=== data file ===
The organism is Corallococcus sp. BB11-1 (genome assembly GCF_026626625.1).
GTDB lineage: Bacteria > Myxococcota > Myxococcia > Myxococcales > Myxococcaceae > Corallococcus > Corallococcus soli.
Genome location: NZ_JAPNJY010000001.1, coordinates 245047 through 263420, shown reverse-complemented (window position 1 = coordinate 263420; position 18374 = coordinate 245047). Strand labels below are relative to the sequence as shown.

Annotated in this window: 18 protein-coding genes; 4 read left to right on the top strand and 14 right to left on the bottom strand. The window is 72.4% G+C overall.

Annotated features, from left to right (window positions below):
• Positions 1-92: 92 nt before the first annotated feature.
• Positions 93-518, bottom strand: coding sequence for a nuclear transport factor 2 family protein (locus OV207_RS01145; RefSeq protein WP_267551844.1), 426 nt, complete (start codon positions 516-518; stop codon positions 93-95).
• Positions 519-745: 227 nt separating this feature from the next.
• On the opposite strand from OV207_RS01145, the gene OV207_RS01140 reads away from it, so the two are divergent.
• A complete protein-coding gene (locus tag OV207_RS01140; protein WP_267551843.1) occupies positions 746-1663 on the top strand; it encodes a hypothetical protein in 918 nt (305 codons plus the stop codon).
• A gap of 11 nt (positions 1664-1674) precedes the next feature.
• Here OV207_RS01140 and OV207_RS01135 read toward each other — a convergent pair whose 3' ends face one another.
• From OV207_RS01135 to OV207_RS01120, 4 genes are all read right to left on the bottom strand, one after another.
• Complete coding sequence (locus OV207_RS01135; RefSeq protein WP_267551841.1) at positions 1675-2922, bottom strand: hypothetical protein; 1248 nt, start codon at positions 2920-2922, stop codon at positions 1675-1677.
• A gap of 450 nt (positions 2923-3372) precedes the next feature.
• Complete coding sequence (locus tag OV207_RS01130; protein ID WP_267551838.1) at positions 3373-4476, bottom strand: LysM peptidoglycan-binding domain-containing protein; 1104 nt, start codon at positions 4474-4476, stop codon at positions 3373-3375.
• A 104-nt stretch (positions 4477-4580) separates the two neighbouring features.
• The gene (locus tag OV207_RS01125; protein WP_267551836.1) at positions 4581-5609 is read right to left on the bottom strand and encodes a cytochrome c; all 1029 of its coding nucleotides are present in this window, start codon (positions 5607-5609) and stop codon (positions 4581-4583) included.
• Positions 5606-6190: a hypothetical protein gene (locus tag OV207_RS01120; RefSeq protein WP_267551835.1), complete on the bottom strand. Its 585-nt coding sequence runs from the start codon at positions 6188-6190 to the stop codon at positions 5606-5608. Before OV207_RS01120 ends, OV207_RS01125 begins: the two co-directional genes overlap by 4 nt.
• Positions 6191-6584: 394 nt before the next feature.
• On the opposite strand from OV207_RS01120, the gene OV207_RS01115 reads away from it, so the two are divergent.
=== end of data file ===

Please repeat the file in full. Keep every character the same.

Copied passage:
The organism is Corallococcus sp. BB11-1 (genome assembly GCF_026626625.1).
GTDB lineage: Bacteria > Myxococcota > Myxococcia > Myxococcales > Myxococcaceae > Corallococcus > Corallococcus soli.
Genome location: NZ_JAPNJY010000001.1, coordinates 245047 through 263420, shown reverse-complemented (window position 1 = coordinate 263420; position 18374 = coordinate 245047). Strand labels below are relative to the sequence as shown.

Annotated in this window: 18 protein-coding genes; 4 read left to right on the top strand and 14 right to left on the bottom strand. The window is 72.4% G+C overall.

Annotated features, from left to right (window positions below):
• Positions 1-92: 92 nt before the first annotated feature.
• Positions 93-518, bottom strand: coding sequence for a nuclear transport factor 2 family protein (locus OV207_RS01145; RefSeq protein WP_267551844.1), 426 nt, complete (start codon positions 516-518; stop codon positions 93-95).
• Positions 519-745: 227 nt separating this feature from the next.
• On the opposite strand from OV207_RS01145, the gene OV207_RS01140 reads away from it, so the two are divergent.
• A complete protein-coding gene (locus tag OV207_RS01140; protein WP_267551843.1) occupies positions 746-1663 on the top strand; it encodes a hypothetical protein in 918 nt (305 codons plus the stop codon).
• A gap of 11 nt (positions 1664-1674) precedes the next feature.
• Here OV207_RS01140 and OV207_RS01135 read toward each other — a convergent pair whose 3' ends face one another.
• From OV207_RS01135 to OV207_RS01120, 4 genes are all read right to left on the bottom strand, one after another.
• Complete coding sequence (locus OV207_RS01135; RefSeq protein WP_267551841.1) at positions 1675-2922, bottom strand: hypothetical protein; 1248 nt, start codon at positions 2920-2922, stop codon at positions 1675-1677.
• A gap of 450 nt (positions 2923-3372) precedes the next feature.
• Complete coding sequence (locus tag OV207_RS01130; protein ID WP_267551838.1) at positions 3373-4476, bottom strand: LysM peptidoglycan-binding domain-containing protein; 1104 nt, start codon at positions 4474-4476, stop codon at positions 3373-3375.
• A 104-nt stretch (positions 4477-4580) separates the two neighbouring features.
• The gene (locus tag OV207_RS01125; protein WP_267551836.1) at positions 4581-5609 is read right to left on the bottom strand and encodes a cytochrome c; all 1029 of its coding nucleotides are present in this window, start codon (positions 5607-5609) and stop codon (positions 4581-4583) included.
• Positions 5606-6190: a hypothetical protein gene (locus tag OV207_RS01120; RefSeq protein WP_267551835.1), complete on the bottom strand. Its 585-nt coding sequence runs from the start codon at positions 6188-6190 to the stop codon at positions 5606-5608. Before OV207_RS01120 ends, OV207_RS01125 begins: the two co-directional genes overlap by 4 nt.
• Positions 6191-6584: 394 nt before the next feature.
• On the opposite strand from OV207_RS01120, the gene OV207_RS01115 reads away from it, so the two are divergent.